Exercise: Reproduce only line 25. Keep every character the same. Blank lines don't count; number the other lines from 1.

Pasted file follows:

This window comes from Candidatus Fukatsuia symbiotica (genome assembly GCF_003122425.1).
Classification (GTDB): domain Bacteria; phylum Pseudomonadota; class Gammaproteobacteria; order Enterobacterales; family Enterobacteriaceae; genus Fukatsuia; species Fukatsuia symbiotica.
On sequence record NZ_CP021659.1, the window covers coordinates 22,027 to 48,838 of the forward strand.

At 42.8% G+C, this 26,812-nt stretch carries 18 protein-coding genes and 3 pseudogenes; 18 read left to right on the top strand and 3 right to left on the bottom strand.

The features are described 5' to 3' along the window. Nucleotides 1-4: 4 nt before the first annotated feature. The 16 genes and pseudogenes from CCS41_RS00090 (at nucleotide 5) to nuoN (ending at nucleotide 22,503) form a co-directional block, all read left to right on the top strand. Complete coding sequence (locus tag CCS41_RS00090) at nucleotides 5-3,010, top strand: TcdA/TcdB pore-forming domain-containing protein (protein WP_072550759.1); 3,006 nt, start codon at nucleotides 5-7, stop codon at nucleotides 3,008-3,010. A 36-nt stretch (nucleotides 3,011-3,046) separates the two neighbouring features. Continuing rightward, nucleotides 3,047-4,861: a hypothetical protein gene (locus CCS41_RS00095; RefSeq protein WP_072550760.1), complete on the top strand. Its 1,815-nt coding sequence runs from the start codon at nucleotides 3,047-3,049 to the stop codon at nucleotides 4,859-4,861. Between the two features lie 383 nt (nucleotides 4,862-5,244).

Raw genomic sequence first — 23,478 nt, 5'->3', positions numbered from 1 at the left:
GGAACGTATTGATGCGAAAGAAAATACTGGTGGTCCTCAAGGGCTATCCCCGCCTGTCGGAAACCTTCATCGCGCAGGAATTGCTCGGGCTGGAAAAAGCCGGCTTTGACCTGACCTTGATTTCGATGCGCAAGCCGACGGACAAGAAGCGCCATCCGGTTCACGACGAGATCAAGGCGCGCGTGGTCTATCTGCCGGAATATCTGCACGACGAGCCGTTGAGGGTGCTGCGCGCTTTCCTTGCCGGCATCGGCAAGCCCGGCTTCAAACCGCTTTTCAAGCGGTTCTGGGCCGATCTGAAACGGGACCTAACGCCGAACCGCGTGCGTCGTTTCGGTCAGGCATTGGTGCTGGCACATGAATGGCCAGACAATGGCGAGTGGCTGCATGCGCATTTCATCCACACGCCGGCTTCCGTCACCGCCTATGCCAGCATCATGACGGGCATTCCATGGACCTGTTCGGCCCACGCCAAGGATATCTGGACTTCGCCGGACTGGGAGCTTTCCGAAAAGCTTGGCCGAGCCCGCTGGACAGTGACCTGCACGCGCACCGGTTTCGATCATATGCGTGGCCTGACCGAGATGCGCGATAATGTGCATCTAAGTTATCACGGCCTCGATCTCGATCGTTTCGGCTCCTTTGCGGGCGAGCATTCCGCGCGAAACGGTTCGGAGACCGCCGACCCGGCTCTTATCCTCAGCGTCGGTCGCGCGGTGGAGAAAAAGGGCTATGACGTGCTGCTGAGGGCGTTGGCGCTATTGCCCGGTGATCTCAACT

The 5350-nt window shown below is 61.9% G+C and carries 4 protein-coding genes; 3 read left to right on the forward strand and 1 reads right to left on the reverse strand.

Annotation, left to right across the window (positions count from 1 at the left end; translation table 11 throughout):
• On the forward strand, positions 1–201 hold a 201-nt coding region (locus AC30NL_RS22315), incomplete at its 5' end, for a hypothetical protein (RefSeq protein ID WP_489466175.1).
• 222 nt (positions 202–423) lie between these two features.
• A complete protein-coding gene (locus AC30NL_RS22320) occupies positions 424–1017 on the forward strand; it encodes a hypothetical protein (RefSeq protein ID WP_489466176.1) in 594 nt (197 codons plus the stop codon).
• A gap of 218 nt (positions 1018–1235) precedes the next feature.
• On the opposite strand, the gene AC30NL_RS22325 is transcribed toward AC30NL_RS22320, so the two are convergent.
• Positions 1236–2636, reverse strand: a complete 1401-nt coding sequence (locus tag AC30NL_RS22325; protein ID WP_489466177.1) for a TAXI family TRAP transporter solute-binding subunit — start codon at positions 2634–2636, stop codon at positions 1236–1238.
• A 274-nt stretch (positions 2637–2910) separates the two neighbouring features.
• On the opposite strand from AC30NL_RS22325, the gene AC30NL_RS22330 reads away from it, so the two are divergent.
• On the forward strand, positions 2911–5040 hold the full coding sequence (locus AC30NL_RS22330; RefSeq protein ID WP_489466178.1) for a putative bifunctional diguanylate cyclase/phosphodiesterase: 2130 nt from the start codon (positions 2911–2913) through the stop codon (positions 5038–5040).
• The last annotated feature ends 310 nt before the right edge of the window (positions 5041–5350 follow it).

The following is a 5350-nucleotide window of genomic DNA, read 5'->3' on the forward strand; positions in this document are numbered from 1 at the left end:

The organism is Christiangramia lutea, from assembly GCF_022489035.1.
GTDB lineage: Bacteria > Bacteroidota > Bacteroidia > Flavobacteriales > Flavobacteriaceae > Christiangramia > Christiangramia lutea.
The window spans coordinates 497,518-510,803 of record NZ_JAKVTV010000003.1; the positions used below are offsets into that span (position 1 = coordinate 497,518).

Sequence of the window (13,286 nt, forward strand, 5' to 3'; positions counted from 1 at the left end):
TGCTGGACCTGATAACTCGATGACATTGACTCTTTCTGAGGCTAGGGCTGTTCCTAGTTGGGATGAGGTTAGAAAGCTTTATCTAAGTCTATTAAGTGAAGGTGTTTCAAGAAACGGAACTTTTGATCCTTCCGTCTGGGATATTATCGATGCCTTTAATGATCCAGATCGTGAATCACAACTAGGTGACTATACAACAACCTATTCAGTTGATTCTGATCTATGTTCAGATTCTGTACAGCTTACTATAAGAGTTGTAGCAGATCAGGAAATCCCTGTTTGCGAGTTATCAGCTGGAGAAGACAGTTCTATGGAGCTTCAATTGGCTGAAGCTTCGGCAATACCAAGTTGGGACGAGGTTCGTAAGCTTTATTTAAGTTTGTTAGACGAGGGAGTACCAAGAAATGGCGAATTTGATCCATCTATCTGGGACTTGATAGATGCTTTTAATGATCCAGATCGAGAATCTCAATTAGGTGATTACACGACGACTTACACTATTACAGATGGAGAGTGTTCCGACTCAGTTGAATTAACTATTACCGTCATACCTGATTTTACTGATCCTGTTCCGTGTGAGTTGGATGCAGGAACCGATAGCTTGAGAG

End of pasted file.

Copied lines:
TGCTGGACCTGATAACTCGATGACATTGACTCTTTCTGAGGCTAGGGCTGTTCCTAGTTGGGATGAGGTTAGAAAGCTTTATCTAAGTCTATTAAGTGAAGGTGTTTCAAGAAACGGAACTTTTGATCCTTCCGTCTGGGATATTATCGATGCCTTTAATGATCCAGATCGTGAATCACAACTAGGTGACTATACAACAACCTATTCAGTTGATTCTGATCTATGTTCAGATTCTGTACAGCTTACTATAAGAGTTGTAGCAGATCAGGAAATCCCTGTTTGCGAGTTATCAGCTGGAGAAGACAGTTCTATGGAGCTTCAATTGGCTGAAGCTTCGGCAATACCAAGTTGGGACGAGGTTCGTAAGCTTTATTTAAGTTTGTTAGACGAGGGAGTACCAAGAAATGGCGAATTTGATCCATCTATCTGGGACTTGATAGATGCTTTTAATGATCCAGATCGAGAATCTCAATTAGGTGATTACACGACGACTTACACTATTACAGATGGAGAGTGTTCCGACTCAGTTGAATTAACTATTACCGTCATACCTGATTTTACTGATCCTGTTCCGTGTGAGTTGGATGCAGGAACCGATAGCTTGAGAG